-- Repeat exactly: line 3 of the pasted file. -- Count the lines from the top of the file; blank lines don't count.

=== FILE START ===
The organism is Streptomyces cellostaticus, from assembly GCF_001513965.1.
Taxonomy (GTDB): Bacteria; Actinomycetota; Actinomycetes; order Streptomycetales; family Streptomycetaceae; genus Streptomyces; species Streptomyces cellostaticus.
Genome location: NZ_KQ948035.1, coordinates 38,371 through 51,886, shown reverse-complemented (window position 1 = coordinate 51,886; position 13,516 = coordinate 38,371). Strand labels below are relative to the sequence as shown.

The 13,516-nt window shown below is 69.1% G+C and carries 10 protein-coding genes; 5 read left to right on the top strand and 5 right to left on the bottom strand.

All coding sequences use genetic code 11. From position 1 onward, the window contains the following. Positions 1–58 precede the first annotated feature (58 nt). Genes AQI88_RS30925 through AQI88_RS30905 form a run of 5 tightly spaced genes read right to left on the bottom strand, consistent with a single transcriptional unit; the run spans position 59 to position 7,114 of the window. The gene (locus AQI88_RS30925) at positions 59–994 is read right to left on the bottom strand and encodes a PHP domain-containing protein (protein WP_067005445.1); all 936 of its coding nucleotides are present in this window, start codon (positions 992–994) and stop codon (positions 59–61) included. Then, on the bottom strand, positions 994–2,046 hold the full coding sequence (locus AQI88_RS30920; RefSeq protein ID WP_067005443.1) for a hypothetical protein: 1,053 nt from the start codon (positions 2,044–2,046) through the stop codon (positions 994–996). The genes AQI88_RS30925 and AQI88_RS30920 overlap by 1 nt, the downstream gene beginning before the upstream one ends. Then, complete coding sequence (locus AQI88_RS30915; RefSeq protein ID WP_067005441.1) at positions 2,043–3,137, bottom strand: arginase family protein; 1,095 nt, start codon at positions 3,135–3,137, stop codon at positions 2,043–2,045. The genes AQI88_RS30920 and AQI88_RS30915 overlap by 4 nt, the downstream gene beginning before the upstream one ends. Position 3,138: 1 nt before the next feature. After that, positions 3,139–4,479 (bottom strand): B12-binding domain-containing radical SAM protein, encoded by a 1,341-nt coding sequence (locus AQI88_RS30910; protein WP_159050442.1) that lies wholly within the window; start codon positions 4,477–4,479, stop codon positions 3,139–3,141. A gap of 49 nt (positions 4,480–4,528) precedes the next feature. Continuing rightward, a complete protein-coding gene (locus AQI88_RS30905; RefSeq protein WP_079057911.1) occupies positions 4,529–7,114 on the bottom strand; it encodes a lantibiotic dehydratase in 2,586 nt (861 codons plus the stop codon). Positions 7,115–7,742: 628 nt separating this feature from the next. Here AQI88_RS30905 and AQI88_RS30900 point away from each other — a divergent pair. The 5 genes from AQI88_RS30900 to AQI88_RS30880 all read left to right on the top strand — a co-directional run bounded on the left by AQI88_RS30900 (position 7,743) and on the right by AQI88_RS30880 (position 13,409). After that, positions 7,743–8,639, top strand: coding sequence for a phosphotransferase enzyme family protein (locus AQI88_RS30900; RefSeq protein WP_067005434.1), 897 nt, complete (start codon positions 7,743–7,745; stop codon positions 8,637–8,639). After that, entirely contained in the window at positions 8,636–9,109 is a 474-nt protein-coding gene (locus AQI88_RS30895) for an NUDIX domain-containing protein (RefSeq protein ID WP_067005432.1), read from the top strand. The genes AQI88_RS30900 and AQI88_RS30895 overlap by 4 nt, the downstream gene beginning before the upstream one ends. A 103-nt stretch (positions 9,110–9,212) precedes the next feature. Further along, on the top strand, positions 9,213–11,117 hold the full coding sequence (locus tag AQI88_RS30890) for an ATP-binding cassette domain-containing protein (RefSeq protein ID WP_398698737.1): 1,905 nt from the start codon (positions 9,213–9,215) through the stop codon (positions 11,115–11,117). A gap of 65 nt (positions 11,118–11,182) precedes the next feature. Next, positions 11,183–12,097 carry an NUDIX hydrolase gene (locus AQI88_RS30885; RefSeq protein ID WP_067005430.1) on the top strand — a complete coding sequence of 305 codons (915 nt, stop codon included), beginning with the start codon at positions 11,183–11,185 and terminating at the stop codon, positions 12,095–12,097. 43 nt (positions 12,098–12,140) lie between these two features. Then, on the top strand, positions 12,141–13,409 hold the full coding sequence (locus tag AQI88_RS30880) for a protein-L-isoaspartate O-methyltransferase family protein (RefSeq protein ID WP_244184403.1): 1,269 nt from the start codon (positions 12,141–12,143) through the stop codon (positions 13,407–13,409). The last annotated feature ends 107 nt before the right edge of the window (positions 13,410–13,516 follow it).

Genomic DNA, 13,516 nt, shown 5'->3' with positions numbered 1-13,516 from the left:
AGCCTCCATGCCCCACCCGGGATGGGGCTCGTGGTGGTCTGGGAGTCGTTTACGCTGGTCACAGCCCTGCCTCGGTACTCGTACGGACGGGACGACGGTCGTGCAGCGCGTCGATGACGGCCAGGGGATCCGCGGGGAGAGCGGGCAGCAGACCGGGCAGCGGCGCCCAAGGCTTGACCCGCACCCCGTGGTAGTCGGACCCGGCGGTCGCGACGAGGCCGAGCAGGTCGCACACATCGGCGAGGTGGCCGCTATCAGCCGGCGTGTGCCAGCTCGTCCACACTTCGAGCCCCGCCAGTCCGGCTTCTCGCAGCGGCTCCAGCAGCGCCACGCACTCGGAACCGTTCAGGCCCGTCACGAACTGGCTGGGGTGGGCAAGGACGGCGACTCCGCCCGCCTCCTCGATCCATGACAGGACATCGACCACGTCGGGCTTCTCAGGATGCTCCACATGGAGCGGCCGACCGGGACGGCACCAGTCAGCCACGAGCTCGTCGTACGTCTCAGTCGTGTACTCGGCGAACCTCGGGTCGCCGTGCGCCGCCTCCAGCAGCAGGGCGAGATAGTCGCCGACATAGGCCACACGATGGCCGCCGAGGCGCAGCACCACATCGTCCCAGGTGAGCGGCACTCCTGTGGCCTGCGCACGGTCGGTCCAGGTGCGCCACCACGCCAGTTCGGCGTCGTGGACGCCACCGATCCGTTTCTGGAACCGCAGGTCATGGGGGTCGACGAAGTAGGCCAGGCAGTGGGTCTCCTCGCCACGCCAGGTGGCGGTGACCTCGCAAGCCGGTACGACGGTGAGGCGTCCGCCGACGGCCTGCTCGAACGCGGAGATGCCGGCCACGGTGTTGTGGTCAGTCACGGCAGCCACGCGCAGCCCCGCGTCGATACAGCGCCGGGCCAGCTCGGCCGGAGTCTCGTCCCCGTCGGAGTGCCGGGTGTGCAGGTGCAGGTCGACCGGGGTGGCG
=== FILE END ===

Genome location: NZ_KQ948035.1, coordinates 38,371 through 51,886, shown reverse-complemented (window position 1 = coordinate 51,886; position 13,516 = coordinate 38,371). Strand labels below are relative to the sequence as shown.